It's a partnership that's resulted in a boost in tourism for Dull and Boring. And now Bland is looking to get in on the action, the Daily Mail reports.

The village of Dull in Scotland and a town called Boring in Oregon, US, forged links in 2012 in what was billed as "a pair of the ages" due to their less-than-glamorous names.

The duo has seen a rise in visitor numbers, with Boring businesses cashing in on the quirky partnership, such as the Not So Boring Bar & Grill, and a Boring and Dull Day held on August 9.

And now Bland Shire in Australia has received confirmation that it is joining Dull and Boring in their "league of extraordinary communities".

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Neil Pokoney, the mayor of Bland Shire, told The Scotsman: "Dull and Boring basically have a tourism relationship.

"We heard about it and thought it would be even better if it became Bland, Dull and Boring.

"It's good for us to be able to take a light-hearted look at a name that many would see to be a weight around our necks."

Bland, which was originally a gold mining and farming area, has a 6,000-strong population. The shire is named after William Bland, who was transported to Australia as a convict after killing a man in a duel in Bombay. He was also the first person in the Australian Medical Association.

"We're much larger than Dull," Pokoney added. "But Boring in the US, they're much bigger. We sort of sit in the middle."

Boring has fewer than 7,500 residents and Dull has only about 80. Both are farming communities.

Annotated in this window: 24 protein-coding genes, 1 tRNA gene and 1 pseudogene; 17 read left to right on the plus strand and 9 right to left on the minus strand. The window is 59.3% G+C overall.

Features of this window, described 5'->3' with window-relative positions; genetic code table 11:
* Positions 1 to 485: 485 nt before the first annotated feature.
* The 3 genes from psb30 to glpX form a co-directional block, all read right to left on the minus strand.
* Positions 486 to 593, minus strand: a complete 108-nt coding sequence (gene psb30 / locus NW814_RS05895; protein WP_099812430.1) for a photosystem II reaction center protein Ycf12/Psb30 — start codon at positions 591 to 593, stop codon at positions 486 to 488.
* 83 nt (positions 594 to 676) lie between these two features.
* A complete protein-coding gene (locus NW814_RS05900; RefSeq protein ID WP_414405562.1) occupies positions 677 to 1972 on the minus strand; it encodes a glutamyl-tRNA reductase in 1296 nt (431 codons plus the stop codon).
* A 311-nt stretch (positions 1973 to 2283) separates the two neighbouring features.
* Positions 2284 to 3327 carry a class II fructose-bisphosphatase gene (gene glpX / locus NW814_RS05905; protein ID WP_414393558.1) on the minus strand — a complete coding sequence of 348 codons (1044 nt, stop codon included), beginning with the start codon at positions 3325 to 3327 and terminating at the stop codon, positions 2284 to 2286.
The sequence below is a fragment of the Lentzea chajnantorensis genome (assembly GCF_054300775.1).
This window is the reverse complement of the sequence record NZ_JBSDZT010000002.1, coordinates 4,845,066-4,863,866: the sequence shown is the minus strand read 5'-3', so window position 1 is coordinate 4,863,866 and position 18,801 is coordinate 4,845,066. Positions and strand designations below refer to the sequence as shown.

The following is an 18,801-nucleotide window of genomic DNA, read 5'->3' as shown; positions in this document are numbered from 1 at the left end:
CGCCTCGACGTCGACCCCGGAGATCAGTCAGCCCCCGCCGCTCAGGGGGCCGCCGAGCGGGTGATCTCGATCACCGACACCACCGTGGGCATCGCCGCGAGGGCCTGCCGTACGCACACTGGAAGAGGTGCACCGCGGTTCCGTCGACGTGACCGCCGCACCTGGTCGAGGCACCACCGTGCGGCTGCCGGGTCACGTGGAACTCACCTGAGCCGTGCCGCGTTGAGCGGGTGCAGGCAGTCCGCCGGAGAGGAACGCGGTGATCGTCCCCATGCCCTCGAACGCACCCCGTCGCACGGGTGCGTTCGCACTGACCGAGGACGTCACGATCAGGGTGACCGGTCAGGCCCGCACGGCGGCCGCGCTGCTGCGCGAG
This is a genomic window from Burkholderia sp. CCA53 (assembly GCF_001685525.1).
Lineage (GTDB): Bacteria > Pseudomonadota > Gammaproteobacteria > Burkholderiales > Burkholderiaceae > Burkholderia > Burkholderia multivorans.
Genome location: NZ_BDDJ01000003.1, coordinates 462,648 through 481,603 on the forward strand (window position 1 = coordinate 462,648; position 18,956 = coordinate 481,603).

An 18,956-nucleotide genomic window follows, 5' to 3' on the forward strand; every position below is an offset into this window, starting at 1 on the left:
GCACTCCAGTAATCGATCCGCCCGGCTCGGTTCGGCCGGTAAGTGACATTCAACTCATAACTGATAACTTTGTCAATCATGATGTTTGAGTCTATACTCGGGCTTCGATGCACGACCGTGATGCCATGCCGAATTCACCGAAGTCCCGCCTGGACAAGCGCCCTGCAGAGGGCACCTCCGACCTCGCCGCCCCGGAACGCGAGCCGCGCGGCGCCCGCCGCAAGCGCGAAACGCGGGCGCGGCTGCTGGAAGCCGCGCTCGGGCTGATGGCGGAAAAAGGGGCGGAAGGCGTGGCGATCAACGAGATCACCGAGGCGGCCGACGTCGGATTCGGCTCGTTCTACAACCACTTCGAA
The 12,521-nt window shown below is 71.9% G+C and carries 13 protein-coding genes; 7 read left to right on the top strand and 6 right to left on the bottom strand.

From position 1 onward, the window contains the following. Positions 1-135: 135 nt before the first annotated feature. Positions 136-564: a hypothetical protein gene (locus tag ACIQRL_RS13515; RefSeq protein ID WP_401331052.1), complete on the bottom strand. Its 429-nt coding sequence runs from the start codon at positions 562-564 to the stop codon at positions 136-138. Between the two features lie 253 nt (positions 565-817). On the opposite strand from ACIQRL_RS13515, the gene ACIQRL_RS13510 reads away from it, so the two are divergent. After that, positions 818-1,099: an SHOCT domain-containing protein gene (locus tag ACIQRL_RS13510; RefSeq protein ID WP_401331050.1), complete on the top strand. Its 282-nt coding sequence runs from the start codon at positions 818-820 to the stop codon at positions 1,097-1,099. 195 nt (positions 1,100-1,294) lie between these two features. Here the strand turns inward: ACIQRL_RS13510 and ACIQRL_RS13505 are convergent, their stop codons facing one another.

Boring is located about 20 miles southeast of Portland. It has two golf courses and a few restaurants, as well as brewery. But the town has no movie theaters, grocery stores or hotels.

Dull is similar and much, much smaller.

The Scottish town is located about 75 miles north of Glasgow and has only 20 homes.

The idea for pairing the communities came when Elizabeth Leighton, who lives in Aberfeldy, near Dull, was on a cycling holiday in the US.

She passed through Boring, Oregon and immediately phoned her friend Emma Burtles, a resident of Dull, with the idea about a link.

Mrs Burtles contacted Dull and Weem Community Council, along with Steve Bates, chairman of Boring Community Planning Organisation, to discuss twinning.

But differences between the towns mean they cannot be officially twinned: Boring has a population of around 10,000 to Dull's 84.

A Facebook page "Welcome to Dull and Boring" has been set up and had almost 500 likes this morning.

And there's even a Boring & Dull Day, celebrated on August 9.

Boring was named after William Boring, an early resident of the area. His 72-year-old great-grandson, Bob Boring, said he liked the partnership with Dull.

Dull is believed to have derived its name from the Pictish word for field.